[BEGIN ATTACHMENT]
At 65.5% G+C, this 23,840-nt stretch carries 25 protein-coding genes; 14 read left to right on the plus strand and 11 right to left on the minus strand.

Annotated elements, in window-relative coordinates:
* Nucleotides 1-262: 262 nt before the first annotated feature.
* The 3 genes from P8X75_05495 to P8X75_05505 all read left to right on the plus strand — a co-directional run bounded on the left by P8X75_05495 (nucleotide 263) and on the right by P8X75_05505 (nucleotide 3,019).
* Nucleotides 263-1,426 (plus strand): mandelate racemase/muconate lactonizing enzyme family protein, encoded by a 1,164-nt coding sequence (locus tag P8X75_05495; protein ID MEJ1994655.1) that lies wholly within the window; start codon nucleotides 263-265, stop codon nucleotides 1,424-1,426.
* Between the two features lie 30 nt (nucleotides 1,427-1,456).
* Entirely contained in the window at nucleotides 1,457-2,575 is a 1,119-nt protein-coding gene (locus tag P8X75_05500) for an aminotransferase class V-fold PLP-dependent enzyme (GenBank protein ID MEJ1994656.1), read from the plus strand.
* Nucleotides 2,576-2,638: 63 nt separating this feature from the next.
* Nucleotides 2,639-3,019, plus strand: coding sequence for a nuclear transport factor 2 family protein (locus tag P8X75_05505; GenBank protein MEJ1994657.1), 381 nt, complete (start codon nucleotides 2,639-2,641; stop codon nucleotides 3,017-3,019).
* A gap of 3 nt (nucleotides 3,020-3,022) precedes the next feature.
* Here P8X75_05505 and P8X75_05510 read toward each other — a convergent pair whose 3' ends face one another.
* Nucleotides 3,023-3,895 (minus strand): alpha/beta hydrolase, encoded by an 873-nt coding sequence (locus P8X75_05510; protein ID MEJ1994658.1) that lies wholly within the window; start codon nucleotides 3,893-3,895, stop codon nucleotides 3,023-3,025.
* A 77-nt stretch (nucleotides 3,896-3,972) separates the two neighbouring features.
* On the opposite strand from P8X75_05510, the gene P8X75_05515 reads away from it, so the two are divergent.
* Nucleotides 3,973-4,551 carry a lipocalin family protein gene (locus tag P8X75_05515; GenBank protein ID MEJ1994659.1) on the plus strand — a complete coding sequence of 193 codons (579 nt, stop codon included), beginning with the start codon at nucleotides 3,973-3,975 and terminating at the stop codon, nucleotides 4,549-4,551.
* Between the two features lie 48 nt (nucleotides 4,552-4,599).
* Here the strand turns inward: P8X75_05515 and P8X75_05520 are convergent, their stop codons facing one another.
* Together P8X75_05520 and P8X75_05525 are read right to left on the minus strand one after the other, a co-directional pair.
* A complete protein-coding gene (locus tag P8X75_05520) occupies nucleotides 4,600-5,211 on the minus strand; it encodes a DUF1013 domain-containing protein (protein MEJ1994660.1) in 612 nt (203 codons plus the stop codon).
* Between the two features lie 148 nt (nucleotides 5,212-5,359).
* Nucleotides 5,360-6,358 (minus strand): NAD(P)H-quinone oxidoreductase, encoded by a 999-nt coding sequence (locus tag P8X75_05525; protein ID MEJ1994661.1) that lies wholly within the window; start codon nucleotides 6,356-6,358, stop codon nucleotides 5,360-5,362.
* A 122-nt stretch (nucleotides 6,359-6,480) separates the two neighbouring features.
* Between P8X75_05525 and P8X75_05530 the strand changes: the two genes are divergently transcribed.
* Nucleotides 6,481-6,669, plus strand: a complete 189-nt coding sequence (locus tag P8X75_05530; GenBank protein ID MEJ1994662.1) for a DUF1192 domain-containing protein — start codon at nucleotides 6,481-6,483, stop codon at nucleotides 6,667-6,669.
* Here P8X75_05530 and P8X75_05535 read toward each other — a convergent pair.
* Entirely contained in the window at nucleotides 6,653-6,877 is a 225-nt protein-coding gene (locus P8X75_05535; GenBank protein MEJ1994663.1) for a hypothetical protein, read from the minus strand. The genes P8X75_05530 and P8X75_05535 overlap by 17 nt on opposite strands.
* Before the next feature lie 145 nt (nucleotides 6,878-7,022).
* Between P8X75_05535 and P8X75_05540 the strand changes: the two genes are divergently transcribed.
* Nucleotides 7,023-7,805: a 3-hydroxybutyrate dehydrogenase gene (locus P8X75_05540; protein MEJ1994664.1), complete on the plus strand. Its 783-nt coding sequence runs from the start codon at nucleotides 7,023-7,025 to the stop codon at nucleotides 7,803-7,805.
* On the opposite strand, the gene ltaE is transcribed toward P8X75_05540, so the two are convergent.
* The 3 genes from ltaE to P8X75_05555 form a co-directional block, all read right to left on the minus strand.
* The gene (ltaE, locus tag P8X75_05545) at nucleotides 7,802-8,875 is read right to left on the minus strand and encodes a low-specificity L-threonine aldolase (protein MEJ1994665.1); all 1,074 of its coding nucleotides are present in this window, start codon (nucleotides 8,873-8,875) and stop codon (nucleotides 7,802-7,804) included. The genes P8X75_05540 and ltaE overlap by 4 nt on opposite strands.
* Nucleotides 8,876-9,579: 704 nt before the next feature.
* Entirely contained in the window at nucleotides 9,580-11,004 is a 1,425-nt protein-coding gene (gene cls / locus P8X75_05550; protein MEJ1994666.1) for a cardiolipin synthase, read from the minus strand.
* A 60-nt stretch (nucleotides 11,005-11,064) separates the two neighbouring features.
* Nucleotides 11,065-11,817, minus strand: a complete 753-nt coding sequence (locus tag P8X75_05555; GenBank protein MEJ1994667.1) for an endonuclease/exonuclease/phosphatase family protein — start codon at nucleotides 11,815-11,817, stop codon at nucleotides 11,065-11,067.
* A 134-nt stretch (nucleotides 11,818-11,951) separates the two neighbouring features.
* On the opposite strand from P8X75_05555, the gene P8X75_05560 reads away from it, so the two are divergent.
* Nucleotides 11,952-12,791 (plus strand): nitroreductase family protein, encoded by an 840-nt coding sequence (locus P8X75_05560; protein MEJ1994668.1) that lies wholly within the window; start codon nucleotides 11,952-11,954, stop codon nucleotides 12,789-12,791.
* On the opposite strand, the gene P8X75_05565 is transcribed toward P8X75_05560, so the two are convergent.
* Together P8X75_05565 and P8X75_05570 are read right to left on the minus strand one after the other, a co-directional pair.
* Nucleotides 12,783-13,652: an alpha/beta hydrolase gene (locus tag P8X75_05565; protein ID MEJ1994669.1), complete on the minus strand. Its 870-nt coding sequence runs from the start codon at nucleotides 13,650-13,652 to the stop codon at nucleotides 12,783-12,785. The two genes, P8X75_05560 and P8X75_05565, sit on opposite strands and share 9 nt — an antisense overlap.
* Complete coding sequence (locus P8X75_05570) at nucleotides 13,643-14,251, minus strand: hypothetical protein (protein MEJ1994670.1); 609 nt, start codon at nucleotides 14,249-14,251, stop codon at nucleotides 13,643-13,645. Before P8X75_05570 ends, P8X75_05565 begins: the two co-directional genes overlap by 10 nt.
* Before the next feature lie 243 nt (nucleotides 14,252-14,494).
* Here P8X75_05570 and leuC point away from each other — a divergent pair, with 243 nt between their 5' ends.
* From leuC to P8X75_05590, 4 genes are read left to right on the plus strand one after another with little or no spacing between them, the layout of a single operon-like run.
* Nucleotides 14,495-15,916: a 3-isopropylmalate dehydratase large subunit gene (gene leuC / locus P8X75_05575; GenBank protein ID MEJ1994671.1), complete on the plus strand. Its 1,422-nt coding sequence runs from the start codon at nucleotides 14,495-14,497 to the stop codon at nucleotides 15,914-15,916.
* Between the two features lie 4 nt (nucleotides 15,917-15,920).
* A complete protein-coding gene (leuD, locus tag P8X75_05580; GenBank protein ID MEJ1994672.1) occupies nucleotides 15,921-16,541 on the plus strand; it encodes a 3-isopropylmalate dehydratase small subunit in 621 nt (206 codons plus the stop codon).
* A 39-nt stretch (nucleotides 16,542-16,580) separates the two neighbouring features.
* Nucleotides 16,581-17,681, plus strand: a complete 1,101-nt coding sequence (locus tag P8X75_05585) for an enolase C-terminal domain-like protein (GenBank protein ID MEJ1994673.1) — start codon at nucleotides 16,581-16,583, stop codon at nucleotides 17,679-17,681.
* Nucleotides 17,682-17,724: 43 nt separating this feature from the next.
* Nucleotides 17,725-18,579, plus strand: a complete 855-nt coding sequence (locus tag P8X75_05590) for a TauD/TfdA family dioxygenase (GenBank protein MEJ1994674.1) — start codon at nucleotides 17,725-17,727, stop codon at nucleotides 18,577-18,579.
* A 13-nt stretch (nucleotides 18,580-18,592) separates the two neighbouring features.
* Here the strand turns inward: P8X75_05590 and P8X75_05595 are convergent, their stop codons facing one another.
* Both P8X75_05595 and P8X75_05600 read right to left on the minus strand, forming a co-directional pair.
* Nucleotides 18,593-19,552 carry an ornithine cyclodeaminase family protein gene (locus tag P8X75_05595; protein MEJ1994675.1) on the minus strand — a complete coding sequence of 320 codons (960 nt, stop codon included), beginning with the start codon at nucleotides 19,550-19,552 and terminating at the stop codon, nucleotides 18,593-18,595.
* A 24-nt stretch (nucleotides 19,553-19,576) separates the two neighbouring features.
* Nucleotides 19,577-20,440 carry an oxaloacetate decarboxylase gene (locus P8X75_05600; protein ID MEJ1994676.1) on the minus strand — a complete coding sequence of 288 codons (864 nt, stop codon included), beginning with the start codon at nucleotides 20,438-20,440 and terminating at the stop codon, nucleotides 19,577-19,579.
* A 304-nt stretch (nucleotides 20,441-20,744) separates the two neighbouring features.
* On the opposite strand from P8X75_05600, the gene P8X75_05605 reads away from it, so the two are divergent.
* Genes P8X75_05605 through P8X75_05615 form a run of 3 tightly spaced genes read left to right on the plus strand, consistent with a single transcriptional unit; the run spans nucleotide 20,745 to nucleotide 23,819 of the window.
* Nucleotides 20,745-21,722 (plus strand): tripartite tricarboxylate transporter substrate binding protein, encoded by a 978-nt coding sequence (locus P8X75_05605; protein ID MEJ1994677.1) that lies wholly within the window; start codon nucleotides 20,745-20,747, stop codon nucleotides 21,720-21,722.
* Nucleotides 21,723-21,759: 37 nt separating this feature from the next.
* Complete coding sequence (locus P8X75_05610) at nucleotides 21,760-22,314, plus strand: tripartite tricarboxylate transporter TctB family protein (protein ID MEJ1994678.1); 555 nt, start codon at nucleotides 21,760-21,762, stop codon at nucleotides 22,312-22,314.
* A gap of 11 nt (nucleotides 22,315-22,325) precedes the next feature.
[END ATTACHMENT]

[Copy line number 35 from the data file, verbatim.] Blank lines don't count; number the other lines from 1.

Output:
* A 60-nt stretch (nucleotides 11,005-11,064) separates the two neighbouring features.